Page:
Polish astronomers have conducted optical observations of a short-period variable star known as NSVS 2983201. They have found that the object is a binary contact system with a mass ratio of about 0.36. The finding was reported in a paper published Dec. 28 in arXiv Prepress warehouse.
The discovery and study of variable stars can provide important clues about aspects of stellar structure and evolution. Investigating variables could also be useful in better understanding the scale of distance in the universe.
NSVS 2983201 (also known as KR00245) was initially identified as a variable with a relatively short orbital period of about 0.286 days, experiencing total eclipses. Follow-up observations for NSVS 2983201 suggested that it may be a contact binary; However, due to very poor light curve coverage and the fact that no numerical modeling analysis was performed for this object, this cannot be confirmed.
Now, a team of astronomers led by Bartomeg Dubski of the Jagiellonian University Astronomical Observatory in Kraków, Poland, has provided observational evidence that confirms the binary contact hypothesis. Their discovery is based on optical data from the Apogee Alta U42 Camera on the astronomical observatory’s Cassegrain Telescope, collected in October 2022.
We took 190 light frames in each filter: B, V, R, and I. The exposure times were: 40 sec, 30 sec, 20 sec, and 20 sec, respectively. Calibration frames were collected on the same day (day-sky Flatframes in each filter). In the evening, while Bias- and Darkframes immediately after the observations, “the researchers explained.
The team applied two methods to obtain the basic parameters for NSVS 2983201. One indicates a distance for this system of about 4,250 light-years, while the other indicates 4,560 light-years. Based on the estimated distance, the absolute magnitude of NSVS 2983201 was found to be 4.71 and 4.56 mag, respectively.
These results, together with a system mass ratio of approximately 0.3585, allowed astronomers to calculate the orbital separation and masses of the two components of NSVS 2983201. Depending on the distance and absolute size, the orbital separation was found to be 2.04 or 2.19 solar radii, which confirmed that it is binary. Contact. If the orbital separation is smaller, the masses of the primary and secondary stars are estimated to be 1.03 and 0.37 solar masses, respectively. In the second scenario, the primary star has a mass of about 1.27 solar masses, while the companion star has a mass of approximately 0.46 solar masses.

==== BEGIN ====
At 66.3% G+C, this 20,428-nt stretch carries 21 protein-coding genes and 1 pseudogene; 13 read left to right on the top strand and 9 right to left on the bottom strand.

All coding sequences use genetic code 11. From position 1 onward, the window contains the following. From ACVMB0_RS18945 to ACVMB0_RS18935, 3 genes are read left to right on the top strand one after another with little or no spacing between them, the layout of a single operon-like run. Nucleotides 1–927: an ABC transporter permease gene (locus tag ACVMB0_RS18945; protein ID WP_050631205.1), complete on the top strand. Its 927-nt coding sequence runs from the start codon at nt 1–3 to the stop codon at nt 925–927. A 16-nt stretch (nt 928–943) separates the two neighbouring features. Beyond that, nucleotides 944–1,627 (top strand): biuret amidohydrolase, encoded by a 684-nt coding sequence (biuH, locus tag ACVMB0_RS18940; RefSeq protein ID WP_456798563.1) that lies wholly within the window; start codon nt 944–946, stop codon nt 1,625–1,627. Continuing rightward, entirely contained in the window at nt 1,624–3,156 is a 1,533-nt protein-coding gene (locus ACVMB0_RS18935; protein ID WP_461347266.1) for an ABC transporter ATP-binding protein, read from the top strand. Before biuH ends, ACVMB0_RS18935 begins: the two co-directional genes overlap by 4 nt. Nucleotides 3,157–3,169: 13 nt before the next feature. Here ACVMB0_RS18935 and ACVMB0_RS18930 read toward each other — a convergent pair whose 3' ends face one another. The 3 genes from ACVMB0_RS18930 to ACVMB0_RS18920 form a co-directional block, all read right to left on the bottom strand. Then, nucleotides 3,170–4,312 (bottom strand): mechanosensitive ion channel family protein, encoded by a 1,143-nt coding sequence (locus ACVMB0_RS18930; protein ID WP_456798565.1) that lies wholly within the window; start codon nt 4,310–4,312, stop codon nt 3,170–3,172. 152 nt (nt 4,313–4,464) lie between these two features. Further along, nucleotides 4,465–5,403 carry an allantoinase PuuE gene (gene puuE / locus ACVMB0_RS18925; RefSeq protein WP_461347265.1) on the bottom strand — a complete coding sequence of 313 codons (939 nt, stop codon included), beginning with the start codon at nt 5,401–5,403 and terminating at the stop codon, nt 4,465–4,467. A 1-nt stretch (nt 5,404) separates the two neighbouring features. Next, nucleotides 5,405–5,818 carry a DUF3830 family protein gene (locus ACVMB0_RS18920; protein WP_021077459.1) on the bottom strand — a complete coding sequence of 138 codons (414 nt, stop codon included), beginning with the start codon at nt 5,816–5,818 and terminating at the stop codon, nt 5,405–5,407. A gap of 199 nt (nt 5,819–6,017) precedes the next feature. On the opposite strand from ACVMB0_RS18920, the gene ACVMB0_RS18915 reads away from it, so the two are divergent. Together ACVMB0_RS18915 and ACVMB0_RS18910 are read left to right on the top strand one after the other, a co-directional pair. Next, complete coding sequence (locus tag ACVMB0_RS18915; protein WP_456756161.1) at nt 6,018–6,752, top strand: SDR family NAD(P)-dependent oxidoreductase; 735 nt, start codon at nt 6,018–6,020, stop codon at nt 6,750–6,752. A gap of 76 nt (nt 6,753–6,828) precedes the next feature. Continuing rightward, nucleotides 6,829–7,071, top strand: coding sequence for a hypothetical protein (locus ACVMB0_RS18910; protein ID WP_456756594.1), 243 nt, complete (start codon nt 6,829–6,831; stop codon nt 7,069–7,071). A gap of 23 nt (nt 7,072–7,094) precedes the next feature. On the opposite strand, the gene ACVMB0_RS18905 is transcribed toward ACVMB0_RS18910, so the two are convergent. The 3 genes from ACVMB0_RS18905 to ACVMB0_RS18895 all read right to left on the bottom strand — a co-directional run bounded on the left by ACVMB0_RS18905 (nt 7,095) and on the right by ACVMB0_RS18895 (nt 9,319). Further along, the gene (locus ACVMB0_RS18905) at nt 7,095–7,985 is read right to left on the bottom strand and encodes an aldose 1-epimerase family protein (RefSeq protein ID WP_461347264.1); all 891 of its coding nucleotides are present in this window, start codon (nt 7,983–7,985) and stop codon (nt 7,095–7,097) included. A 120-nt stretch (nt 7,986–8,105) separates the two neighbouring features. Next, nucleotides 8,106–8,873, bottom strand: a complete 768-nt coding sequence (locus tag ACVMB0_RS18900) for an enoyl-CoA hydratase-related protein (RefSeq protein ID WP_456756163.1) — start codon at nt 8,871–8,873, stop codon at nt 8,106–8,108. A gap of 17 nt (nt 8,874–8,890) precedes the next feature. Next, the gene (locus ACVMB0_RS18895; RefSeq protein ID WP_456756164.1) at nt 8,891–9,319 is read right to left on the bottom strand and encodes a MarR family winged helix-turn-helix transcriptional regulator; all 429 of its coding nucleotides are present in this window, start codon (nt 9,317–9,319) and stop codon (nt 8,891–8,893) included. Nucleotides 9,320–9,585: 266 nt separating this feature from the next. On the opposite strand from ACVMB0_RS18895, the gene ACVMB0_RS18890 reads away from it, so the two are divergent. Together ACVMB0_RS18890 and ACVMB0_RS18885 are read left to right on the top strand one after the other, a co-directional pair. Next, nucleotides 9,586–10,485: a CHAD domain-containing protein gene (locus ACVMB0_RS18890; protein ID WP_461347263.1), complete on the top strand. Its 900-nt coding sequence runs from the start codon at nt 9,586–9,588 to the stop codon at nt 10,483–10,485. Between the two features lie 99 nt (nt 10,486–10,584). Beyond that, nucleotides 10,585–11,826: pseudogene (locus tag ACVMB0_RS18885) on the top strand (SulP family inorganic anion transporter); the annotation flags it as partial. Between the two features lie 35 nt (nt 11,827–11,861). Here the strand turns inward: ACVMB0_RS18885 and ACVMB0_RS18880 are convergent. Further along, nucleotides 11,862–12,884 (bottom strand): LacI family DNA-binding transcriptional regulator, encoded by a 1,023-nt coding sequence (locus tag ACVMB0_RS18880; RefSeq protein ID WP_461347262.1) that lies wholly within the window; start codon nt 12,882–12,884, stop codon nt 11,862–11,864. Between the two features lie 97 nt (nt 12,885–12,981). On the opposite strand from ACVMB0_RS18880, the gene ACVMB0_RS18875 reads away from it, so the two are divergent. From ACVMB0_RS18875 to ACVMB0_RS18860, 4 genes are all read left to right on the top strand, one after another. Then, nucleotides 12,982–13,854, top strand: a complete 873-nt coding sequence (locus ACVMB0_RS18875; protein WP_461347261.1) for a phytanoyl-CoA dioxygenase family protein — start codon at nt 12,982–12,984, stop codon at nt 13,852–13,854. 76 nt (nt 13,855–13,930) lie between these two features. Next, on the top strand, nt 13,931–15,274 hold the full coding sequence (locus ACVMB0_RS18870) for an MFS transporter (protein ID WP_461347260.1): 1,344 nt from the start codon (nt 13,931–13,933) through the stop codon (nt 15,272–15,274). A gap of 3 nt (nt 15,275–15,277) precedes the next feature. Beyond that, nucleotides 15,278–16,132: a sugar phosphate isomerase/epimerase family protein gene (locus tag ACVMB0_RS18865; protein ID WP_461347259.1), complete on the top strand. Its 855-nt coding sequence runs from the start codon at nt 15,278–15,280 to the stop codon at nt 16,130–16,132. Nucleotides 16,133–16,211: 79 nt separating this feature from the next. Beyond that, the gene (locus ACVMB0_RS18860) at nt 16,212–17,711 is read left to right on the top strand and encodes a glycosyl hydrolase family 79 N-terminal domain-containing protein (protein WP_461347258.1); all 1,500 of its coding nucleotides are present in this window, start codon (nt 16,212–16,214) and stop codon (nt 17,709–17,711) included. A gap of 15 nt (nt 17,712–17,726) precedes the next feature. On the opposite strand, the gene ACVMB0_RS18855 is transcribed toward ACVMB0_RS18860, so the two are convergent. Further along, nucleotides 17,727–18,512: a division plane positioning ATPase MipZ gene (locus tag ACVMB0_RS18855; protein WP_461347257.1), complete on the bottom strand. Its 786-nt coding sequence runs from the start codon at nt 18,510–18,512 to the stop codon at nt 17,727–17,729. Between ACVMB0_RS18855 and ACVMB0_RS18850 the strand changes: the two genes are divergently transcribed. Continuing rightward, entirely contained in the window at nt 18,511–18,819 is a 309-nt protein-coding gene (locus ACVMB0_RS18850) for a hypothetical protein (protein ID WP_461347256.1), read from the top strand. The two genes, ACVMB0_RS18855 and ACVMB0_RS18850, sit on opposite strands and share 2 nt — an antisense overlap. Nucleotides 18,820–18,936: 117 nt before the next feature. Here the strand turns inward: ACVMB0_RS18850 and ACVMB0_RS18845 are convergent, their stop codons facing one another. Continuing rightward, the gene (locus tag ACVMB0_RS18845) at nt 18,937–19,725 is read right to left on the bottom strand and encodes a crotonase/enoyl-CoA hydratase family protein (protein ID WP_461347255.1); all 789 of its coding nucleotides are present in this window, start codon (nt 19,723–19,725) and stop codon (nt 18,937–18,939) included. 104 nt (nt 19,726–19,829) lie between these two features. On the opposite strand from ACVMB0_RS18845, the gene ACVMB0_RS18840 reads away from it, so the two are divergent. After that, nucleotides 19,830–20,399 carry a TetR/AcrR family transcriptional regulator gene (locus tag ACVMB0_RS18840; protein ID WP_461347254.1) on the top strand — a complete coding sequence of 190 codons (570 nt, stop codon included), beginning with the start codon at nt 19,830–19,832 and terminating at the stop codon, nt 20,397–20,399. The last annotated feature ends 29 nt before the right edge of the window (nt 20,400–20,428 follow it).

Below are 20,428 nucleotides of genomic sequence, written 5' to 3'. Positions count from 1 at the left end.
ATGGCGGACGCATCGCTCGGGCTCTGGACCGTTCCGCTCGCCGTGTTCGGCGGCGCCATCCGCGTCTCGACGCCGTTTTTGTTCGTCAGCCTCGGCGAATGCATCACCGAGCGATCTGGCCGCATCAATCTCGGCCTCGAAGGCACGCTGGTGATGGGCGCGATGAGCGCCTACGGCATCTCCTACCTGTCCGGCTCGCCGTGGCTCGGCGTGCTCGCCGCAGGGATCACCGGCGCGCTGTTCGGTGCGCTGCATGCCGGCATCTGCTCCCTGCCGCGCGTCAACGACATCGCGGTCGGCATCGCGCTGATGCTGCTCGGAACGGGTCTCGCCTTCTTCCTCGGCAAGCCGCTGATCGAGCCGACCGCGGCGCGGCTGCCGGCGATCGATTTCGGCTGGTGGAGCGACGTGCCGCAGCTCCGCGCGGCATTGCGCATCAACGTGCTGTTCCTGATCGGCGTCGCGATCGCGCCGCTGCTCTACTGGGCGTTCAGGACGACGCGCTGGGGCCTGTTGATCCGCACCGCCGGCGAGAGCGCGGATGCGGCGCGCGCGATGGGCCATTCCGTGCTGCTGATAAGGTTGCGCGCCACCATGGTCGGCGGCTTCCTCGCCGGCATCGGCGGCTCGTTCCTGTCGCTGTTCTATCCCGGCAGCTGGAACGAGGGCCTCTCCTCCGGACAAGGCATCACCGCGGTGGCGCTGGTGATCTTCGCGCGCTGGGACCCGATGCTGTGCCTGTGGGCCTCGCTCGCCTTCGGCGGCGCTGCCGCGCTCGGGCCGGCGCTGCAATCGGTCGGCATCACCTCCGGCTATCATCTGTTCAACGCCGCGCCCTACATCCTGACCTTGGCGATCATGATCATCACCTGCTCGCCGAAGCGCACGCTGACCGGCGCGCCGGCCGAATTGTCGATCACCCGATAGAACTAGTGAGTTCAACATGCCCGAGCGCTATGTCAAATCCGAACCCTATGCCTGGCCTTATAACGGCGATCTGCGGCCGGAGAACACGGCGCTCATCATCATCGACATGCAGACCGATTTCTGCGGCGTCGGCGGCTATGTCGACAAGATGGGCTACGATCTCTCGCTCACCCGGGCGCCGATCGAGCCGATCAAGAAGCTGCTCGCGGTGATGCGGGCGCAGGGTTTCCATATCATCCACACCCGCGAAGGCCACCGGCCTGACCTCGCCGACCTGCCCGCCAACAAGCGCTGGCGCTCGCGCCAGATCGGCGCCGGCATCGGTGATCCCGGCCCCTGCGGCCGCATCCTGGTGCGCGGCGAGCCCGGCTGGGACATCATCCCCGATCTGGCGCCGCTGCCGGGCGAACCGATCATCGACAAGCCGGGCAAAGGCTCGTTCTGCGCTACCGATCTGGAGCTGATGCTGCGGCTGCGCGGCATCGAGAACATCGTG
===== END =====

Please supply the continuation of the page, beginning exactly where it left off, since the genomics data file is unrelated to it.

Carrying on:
The researchers added that the light curve obtained for NSVS 2983201 is burdened by the so-called O’Connell effect – there is a difference between the height of the maximum brightness. This made it possible to identify a large circular star spot that is presumably of magnetic origin and thus visible at visible wavelengths as a bright region on the stellar surface. The paper’s authors hypothesize that this spot belongs to the primary star as it would have a thicker convective envelope.
Debsky et al., A study of a two-contact system NSVS 2983201, arXiv (2022). doi: 10.48550/arxiv.2212.14085
© 2023 Science X Network
the quote: NSVS 2983201 is a contact binary system, find notes (2023, January 9) Retrieved January 9, 2023 from https://phys.org/news/2023-01-nsvs-contact-binary.html
This document is subject to copyright. Apart from any fair dealing for the purpose of private study or research, no part may be reproduced without written permission. The content is provided for informational purposes only.